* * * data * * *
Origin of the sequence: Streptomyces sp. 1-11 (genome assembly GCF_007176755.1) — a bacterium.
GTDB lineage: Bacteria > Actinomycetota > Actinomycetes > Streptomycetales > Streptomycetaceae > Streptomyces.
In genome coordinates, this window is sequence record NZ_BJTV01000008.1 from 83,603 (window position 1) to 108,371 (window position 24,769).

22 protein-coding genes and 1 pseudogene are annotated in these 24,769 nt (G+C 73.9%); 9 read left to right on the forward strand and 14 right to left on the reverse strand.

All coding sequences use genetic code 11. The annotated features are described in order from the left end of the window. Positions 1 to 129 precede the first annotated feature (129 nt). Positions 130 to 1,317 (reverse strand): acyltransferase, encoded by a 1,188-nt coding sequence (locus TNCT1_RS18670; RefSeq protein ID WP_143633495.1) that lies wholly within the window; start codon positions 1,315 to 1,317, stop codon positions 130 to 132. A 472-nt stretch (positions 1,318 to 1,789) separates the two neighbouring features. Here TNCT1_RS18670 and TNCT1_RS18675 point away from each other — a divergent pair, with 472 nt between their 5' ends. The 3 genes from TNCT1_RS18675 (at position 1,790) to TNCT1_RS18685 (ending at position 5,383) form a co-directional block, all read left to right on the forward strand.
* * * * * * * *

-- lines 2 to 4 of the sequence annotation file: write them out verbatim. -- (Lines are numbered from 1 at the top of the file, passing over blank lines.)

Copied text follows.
GTDB lineage: Bacteria > Actinomycetota > Actinomycetes > Streptomycetales > Streptomycetaceae > Streptomyces.
In genome coordinates, this window is sequence record NZ_BJTV01000008.1 from 83,603 (window position 1) to 108,371 (window position 24,769).

22 protein-coding genes and 1 pseudogene are annotated in these 24,769 nt (G+C 73.9%); 9 read left to right on the forward strand and 14 right to left on the reverse strand.